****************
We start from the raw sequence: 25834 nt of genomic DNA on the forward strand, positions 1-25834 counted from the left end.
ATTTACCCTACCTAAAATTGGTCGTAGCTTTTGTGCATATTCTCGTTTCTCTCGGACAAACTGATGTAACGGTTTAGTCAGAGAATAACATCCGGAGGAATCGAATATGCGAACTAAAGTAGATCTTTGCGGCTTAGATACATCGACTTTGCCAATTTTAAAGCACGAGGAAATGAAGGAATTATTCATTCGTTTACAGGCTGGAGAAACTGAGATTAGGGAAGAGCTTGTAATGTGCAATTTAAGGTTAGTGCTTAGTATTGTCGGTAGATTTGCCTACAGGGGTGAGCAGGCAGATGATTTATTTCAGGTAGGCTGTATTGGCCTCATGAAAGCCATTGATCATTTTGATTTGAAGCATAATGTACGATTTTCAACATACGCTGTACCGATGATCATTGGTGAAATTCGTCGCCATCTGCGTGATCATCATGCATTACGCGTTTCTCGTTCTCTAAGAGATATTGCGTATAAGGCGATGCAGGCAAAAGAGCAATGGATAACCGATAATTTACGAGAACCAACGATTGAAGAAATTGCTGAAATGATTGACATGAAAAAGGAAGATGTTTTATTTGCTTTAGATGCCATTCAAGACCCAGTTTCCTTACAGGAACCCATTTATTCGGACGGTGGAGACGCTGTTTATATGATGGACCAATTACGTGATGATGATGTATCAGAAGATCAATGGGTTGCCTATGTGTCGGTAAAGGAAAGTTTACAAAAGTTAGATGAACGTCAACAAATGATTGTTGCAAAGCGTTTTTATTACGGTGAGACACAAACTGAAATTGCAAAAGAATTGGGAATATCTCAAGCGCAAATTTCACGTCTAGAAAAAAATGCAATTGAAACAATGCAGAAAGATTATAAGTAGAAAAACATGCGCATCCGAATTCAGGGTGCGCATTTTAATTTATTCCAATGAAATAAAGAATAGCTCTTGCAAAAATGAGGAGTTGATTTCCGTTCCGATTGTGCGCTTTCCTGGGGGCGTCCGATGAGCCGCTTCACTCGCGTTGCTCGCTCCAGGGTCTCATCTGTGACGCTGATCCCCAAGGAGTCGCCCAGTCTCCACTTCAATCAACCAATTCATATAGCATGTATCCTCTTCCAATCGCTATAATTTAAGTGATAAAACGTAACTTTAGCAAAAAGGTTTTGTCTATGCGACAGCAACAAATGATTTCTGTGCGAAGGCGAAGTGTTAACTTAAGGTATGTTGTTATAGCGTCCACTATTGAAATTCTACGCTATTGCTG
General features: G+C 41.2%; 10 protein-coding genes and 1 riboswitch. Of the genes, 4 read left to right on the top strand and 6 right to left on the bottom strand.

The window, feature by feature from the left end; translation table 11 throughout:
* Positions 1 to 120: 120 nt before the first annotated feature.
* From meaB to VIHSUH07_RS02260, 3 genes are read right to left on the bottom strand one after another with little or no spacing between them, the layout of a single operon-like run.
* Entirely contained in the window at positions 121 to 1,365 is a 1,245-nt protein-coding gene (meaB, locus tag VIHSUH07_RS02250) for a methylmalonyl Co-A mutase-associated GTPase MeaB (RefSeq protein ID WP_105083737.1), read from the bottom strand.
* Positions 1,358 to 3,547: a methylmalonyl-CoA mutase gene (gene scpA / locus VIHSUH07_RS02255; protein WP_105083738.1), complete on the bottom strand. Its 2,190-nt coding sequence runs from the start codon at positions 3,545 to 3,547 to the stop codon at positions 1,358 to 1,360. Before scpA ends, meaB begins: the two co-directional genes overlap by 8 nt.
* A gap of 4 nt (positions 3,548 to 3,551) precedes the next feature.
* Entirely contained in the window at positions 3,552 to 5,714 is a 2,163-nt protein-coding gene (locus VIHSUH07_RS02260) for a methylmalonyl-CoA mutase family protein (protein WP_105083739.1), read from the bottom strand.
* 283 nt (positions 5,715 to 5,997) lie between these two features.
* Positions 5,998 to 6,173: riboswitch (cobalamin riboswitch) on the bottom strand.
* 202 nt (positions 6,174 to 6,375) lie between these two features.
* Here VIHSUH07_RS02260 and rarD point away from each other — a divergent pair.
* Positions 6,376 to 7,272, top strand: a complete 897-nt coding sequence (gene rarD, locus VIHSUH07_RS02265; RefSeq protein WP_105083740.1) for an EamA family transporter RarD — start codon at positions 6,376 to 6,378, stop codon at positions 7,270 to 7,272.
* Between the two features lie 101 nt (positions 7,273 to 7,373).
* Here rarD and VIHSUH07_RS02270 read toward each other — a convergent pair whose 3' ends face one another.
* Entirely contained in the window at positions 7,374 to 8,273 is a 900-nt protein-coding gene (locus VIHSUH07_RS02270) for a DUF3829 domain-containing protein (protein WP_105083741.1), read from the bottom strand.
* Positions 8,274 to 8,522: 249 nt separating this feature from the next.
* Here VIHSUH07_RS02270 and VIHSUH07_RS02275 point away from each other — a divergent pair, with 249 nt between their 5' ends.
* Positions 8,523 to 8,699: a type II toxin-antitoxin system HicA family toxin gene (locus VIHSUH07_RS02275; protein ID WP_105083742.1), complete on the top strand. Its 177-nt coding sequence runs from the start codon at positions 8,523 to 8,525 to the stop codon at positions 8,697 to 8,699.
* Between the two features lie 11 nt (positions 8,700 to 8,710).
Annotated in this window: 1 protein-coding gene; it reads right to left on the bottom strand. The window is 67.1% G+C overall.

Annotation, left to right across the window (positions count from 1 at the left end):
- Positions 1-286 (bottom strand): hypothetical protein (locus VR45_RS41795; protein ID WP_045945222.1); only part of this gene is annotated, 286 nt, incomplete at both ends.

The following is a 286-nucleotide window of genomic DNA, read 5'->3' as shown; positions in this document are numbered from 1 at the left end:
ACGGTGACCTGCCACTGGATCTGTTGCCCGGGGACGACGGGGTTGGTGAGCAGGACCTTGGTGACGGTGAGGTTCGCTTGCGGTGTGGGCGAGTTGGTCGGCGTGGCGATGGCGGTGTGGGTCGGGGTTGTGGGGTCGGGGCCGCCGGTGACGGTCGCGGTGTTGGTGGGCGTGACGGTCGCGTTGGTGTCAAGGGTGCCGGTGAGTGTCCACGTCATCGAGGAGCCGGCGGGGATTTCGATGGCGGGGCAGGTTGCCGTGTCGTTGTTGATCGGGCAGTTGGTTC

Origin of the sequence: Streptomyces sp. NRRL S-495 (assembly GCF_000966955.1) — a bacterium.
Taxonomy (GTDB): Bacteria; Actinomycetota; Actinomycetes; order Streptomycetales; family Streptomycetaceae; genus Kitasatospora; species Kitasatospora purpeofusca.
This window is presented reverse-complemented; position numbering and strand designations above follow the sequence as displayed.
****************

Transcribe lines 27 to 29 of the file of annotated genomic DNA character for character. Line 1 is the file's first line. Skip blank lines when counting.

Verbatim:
ACGGTGACCTGCCACTGGATCTGTTGCCCGGGGACGACGGGGTTGGTGAGCAGGACCTTGGTGACGGTGAGGTTCGCTTGCGGTGTGGGCGAGTTGGTCGGCGTGGCGATGGCGGTGTGGGTCGGGGTTGTGGGGTCGGGGCCGCCGGTGACGGTCGCGGTGTTGGTGGGCGTGACGGTCGCGTTGGTGTCAAGGGTGCCGGTGAGTGTCCACGTCATCGAGGAGCCGGCGGGGATTTCGATGGCGGGGCAGGTTGCCGTGTCGTTGTTGATCGGGCAGTTGGTTC

Origin of the sequence: Streptomyces sp. NRRL S-495 (assembly GCF_000966955.1) — a bacterium.
Taxonomy (GTDB): Bacteria; Actinomycetota; Actinomycetes; order Streptomycetales; family Streptomycetaceae; genus Kitasatospora; species Kitasatospora purpeofusca.